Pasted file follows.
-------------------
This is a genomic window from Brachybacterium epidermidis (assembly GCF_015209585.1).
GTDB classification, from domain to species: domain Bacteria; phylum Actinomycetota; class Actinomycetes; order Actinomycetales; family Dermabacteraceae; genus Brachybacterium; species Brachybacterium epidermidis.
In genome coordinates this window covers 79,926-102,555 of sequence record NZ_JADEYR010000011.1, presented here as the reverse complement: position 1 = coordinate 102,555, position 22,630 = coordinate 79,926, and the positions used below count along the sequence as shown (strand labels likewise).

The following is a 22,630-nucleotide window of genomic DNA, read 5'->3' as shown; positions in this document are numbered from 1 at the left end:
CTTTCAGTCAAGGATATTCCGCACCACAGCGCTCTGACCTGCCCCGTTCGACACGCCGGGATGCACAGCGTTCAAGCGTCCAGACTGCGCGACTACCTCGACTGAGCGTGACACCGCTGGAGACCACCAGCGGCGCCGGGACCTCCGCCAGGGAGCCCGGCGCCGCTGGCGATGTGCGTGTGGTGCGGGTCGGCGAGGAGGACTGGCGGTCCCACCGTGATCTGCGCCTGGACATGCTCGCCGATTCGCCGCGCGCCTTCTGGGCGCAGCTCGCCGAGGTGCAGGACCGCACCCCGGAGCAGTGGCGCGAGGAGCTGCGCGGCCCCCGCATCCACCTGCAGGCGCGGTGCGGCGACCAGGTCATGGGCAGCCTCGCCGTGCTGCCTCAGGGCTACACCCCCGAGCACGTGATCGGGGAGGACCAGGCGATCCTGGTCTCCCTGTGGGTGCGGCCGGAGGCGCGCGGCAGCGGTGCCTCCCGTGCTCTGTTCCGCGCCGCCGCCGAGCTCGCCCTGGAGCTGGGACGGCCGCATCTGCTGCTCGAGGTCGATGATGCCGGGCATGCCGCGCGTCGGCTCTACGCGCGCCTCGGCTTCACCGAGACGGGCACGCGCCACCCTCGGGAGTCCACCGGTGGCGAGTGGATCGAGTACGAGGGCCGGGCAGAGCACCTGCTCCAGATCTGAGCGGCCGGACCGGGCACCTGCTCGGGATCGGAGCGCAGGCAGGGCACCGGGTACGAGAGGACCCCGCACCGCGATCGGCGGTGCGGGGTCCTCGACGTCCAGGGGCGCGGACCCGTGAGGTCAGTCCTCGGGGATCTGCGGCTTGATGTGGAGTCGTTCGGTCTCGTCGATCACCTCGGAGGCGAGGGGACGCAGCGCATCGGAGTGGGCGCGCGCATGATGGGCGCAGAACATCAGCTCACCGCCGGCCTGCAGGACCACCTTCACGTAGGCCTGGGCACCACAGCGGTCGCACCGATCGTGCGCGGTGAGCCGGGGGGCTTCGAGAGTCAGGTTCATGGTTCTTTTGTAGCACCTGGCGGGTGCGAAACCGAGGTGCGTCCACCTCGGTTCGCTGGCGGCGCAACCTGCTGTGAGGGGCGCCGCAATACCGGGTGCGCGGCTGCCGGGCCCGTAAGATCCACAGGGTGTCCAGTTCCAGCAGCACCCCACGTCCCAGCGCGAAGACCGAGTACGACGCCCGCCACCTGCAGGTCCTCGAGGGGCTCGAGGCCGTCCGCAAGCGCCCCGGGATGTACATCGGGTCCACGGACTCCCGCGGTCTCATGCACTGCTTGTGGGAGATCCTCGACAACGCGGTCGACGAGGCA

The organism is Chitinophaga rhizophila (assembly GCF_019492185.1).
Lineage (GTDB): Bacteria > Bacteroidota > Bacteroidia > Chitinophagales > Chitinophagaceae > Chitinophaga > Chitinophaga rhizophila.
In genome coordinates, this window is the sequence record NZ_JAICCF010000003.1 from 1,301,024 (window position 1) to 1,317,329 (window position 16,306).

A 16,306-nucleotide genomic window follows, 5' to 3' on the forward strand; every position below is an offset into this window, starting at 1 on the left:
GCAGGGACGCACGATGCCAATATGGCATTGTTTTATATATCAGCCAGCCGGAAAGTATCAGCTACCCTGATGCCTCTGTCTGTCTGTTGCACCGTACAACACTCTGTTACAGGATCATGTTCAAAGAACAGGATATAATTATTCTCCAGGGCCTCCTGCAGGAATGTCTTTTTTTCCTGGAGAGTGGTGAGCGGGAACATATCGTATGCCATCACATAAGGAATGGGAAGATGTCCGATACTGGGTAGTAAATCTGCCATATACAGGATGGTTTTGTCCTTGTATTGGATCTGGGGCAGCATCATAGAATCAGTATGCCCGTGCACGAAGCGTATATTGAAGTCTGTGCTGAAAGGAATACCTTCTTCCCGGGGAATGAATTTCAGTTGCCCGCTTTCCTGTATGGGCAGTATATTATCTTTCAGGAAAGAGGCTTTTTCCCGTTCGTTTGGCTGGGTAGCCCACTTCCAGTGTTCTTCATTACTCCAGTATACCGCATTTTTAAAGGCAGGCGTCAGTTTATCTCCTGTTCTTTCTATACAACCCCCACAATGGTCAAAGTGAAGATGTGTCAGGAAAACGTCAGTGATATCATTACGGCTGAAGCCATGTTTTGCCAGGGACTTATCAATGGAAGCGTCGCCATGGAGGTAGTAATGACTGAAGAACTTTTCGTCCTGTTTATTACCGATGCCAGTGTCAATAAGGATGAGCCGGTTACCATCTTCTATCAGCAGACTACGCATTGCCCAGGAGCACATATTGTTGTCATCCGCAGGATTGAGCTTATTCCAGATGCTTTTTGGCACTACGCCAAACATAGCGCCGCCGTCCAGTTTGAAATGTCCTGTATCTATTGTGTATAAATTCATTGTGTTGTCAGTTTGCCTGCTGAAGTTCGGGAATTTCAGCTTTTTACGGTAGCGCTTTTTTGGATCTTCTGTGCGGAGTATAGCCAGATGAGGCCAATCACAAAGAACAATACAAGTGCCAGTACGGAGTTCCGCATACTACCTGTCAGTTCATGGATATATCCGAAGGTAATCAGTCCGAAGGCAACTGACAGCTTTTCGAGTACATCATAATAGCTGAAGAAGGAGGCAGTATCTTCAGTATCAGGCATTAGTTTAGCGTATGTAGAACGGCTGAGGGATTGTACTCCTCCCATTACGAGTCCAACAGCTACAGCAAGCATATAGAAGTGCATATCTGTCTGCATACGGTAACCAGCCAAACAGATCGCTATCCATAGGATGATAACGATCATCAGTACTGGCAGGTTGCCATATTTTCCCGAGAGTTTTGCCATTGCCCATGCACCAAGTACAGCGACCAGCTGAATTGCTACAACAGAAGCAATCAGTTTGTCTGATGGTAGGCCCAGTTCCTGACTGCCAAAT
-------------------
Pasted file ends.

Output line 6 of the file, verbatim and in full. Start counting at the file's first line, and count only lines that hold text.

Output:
The organism is Chitinophaga rhizophila (assembly GCF_019492185.1).